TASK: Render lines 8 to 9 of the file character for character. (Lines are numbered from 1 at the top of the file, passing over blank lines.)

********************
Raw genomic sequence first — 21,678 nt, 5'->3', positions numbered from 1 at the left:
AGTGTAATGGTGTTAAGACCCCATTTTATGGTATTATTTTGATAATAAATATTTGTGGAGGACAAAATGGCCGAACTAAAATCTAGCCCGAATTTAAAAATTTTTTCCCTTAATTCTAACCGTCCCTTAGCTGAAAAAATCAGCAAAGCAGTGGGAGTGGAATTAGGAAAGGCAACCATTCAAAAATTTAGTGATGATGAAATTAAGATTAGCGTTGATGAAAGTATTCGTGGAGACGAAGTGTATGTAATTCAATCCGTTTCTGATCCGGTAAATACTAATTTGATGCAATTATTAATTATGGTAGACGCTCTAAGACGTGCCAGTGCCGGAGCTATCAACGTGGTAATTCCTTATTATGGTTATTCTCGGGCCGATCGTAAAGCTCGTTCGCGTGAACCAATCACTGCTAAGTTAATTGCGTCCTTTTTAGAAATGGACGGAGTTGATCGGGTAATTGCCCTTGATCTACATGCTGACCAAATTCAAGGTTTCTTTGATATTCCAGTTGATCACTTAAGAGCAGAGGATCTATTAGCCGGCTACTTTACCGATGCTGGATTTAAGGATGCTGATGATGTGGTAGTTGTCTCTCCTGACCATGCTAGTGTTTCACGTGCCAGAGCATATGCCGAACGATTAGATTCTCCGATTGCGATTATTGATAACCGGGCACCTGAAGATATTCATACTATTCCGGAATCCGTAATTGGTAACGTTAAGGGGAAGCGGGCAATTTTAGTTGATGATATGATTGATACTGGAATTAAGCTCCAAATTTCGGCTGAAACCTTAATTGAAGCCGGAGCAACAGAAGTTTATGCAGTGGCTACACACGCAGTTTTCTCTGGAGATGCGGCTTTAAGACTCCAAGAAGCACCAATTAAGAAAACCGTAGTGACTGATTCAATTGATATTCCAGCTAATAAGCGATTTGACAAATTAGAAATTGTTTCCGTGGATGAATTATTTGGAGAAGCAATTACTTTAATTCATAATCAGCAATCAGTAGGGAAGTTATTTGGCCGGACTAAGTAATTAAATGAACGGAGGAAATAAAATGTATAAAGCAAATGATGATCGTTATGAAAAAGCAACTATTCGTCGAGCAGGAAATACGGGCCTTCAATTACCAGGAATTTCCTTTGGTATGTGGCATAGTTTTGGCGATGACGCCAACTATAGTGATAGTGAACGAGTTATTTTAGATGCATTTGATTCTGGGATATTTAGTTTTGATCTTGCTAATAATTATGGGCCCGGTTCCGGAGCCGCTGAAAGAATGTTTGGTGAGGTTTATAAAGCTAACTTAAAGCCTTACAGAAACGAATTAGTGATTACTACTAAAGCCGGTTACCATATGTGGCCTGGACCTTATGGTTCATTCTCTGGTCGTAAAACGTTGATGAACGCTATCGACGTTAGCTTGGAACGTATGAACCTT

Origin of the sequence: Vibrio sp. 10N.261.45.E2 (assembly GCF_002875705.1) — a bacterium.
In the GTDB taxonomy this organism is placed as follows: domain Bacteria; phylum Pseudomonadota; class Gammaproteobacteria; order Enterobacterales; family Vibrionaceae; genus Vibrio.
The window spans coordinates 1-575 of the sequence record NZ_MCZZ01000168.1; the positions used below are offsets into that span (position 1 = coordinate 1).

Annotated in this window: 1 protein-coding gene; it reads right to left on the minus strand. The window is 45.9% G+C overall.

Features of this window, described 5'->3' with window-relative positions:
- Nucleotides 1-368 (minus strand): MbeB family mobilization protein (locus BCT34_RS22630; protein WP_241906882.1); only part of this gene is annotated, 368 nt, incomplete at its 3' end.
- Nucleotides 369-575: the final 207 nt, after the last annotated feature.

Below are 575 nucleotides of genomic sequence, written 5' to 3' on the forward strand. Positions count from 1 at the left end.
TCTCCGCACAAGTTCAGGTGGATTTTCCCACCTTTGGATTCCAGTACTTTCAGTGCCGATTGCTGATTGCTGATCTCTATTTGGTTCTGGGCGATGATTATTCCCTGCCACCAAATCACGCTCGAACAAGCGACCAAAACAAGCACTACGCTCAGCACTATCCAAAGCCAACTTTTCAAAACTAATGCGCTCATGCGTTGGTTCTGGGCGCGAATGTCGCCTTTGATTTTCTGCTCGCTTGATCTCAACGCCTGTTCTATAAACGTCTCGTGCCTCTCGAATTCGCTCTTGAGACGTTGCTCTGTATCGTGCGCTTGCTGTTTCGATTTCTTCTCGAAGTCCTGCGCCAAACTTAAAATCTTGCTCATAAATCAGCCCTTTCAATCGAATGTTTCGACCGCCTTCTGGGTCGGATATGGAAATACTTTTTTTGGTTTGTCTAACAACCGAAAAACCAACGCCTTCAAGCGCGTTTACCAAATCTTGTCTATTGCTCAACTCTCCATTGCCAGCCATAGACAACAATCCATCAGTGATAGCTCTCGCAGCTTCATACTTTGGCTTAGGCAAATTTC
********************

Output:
- Nucleotides 1-368 (minus strand): MbeB family mobilization protein (locus BCT34_RS22630; protein WP_241906882.1); only part of this gene is annotated, 368 nt, incomplete at its 3' end.
- Nucleotides 369-575: the final 207 nt, after the last annotated feature.